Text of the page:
Growing up, my family celebrated Passover much differently than I’d come to as an adult. In my house, the cereal boxes were simply pushed to the back of the cabinet and the matzah boxes were placed in front. We didn’t drive ourselves crazy (and empty our wallets) buying only food with a Passover hecksher (stamp of approval). We just didn’t eat bread products.
My partner grew up in a more traditionally observant family, whose stringent adherence to the rules had turned him sour on the whole experience. Our Jewish home together was going to be different from both our childhood homes, we decided; a little more traditional than mine, a little less traditional than my partner’s, and above all, firmly committed to positive Jewish experiences.
Raising a family in this Jewish style was one of the things that most excited us about having children. And now, here we were, a four month old baby in tow, major holiday upon us. Teach it to your children, the Torah says. This is our time, our chance.
But teach what? And when?
For our first few years together we had been coming down on the side of obligation, following the laws of Passover as best as we could, even if we kvetched about it the whole time. We worked hard to clean out all the crumbs and cover the countertops. And as vegetarians, the food situation was the biggest challenge. Our main sources of protein—beans and soy products—were scratched off the list, leaving us without any significant source of fuel. Normally healthy eaters, during Passover we grazed on potato chips and chocolate bars to make up for the caloric deficits from our meals.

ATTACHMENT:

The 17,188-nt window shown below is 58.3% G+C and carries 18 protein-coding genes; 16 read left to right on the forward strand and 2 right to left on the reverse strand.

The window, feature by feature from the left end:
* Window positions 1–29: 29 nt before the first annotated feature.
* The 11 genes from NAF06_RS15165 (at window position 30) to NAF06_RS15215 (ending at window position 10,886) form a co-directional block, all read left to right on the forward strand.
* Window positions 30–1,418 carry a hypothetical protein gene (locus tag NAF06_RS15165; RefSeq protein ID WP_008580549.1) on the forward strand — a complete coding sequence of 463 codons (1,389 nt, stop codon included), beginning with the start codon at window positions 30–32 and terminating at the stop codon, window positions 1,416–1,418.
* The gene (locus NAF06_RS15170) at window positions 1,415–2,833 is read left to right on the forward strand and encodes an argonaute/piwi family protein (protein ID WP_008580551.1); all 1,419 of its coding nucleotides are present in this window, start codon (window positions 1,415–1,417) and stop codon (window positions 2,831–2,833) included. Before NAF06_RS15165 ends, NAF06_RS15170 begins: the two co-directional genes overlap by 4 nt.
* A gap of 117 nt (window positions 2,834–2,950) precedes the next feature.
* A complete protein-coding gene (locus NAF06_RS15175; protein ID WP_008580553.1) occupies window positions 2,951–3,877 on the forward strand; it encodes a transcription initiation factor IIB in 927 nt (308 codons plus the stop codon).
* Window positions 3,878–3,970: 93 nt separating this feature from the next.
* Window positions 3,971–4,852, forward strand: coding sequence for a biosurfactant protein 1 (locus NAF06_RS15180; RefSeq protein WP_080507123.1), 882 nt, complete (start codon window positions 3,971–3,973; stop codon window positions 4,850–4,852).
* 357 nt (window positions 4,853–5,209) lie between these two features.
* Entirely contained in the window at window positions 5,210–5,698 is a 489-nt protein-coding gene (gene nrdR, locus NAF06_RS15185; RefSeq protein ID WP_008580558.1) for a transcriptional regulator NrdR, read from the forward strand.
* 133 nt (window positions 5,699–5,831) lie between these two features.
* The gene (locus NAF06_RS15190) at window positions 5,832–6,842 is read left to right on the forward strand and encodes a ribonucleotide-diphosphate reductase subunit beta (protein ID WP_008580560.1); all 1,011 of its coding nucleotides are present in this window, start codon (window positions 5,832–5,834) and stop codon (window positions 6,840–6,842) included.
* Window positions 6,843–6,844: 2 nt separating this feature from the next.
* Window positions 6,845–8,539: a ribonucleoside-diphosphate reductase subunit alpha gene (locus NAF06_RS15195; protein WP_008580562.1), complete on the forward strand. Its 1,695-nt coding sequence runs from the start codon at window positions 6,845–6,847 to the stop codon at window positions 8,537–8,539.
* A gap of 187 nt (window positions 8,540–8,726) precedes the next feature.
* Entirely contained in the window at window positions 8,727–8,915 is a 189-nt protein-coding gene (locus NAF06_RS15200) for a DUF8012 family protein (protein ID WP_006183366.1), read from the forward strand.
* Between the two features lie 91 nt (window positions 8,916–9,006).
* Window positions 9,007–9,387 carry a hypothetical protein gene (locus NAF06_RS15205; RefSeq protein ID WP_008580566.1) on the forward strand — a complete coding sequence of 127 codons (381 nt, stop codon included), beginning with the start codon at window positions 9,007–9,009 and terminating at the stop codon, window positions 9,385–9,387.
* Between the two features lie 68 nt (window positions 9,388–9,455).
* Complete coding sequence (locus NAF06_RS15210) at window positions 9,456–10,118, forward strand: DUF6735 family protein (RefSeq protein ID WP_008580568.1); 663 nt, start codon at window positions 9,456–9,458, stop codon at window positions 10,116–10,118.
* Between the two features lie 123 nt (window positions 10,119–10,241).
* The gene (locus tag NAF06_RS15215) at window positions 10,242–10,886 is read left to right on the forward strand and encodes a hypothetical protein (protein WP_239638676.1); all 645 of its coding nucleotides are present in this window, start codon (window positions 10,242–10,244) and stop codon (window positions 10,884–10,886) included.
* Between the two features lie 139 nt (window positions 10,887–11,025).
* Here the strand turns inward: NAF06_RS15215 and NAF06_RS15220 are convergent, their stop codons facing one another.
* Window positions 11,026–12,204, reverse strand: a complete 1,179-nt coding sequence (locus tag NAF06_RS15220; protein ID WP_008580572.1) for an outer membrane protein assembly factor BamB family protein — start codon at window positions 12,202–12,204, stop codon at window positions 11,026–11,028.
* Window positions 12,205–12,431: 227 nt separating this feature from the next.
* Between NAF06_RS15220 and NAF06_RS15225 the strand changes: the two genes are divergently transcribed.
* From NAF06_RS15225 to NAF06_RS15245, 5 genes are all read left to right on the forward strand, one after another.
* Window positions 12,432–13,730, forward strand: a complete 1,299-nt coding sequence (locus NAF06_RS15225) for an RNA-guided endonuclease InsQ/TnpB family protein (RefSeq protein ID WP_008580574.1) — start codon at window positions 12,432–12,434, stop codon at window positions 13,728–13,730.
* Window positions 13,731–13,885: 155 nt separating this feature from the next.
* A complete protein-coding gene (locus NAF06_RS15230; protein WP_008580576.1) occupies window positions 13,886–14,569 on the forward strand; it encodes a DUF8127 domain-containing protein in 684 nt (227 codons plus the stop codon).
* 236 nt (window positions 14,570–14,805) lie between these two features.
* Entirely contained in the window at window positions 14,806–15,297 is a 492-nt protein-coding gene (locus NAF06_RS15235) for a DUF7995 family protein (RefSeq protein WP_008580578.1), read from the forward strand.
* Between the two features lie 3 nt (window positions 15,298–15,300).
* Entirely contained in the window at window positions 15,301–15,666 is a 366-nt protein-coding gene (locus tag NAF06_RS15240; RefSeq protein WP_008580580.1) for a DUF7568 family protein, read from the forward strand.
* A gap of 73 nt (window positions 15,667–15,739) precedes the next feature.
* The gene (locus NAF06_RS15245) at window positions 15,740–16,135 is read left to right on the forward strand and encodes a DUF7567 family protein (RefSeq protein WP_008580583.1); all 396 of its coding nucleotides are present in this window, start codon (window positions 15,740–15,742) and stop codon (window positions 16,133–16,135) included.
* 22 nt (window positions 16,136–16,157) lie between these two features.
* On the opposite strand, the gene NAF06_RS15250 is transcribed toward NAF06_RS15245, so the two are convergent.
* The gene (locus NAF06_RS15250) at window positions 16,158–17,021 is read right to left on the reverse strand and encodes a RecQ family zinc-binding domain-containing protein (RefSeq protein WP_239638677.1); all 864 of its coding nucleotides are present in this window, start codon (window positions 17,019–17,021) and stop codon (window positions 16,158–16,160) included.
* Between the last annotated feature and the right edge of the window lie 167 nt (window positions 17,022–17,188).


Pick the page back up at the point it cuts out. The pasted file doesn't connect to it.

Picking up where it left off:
This year, perhaps, it is time to lean the other way, to relax in our observance so that we might actually have the time and energy to enjoy the holiday with our new child.
Because if we followed everything this year—if we pushed ourselves to the limit and stayed up too late cleaning and spent too much shopping and ate too little—we’d be doing it only to make a point, to prove that even as sleep-deprived, time-crunched, parents—we could. But self-righteous observance was not the type of observance I wanted to model for our son.
So there won’t be any tin foil on the counters in the background of this year’s Passover photographs. We’ll put away our wheat bran cereal, but we’ll replace it with oatmeal, not Crispy Os. And while a tub of Temptee cream cheese will surely make its way into our kitchen, it will be because it tastes good, not because of its kosher-for-Passover status, and we’ll spread it on matzah as a snack, not as our dinner.
That will be this year’s photo. By the time of next year’s photo, when a toddler will be walking in the frame, our Passover routine will likely shift again. The haggadah itself teaches us to anticipate the future in this way; ha’shata ha’kha. This year we are here. Next year, we may be somewhere different.